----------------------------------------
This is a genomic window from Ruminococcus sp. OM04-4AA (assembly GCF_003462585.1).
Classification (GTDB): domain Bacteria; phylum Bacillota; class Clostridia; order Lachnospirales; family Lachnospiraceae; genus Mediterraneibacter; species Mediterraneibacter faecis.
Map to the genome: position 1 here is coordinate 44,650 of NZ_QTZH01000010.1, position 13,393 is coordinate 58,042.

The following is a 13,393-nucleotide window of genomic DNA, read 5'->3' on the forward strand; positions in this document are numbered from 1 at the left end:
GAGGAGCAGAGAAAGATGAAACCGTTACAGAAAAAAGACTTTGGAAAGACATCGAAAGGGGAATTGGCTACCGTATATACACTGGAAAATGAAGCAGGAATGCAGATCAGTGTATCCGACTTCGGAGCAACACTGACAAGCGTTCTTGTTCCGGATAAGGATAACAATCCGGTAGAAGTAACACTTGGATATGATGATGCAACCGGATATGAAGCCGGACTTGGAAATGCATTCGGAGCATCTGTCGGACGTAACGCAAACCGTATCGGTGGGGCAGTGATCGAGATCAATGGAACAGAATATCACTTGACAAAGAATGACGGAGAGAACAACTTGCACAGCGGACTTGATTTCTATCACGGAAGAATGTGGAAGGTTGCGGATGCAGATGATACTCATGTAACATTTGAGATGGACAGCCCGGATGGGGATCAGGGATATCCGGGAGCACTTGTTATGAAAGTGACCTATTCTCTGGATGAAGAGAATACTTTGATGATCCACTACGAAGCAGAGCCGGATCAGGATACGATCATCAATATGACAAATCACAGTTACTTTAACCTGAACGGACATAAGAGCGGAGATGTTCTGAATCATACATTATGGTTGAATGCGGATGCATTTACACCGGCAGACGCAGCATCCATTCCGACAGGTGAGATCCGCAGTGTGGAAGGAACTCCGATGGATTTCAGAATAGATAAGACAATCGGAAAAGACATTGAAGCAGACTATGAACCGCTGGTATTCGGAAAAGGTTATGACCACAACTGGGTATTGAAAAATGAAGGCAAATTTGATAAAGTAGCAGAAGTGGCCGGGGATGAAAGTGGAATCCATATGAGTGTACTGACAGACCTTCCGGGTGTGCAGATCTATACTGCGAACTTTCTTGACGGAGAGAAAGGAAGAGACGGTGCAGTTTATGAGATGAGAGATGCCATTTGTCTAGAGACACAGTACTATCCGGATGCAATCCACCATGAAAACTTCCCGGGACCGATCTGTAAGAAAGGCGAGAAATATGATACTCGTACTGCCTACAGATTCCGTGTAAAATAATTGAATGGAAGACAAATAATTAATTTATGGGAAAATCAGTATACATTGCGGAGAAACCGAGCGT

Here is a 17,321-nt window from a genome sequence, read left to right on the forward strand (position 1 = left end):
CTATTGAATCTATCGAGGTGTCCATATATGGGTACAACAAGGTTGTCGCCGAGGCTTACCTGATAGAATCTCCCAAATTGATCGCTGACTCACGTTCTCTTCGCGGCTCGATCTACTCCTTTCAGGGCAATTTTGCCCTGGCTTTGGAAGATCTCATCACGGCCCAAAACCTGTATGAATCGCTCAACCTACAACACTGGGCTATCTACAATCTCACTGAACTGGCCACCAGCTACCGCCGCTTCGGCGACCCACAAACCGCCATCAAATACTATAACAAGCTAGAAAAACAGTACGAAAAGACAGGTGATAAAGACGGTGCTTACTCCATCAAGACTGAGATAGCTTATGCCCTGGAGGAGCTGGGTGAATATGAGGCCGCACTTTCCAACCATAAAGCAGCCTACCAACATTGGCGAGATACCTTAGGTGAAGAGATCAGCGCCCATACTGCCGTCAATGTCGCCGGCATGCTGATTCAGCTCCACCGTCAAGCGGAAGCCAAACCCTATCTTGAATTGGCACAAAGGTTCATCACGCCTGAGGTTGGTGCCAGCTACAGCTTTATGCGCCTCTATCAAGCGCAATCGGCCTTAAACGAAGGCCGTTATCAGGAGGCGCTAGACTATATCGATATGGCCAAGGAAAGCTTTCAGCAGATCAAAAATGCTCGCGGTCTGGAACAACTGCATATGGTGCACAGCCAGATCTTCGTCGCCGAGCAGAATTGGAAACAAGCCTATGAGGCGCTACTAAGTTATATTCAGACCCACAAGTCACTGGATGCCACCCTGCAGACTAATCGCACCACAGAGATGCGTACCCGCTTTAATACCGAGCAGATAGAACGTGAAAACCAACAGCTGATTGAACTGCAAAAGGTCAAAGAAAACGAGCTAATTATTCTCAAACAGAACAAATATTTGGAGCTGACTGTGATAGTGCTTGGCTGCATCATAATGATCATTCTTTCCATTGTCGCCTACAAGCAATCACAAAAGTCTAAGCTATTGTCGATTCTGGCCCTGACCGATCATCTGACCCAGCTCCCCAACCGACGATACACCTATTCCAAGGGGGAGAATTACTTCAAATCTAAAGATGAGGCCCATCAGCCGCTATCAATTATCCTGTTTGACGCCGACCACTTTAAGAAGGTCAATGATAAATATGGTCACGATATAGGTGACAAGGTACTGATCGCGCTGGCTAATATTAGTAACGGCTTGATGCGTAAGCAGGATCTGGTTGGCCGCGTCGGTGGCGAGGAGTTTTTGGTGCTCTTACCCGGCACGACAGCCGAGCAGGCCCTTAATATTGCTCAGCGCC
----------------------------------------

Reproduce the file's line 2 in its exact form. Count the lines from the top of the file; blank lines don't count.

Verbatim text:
Classification (GTDB): domain Bacteria; phylum Bacillota; class Clostridia; order Lachnospirales; family Lachnospiraceae; genus Mediterraneibacter; species Mediterraneibacter faecis.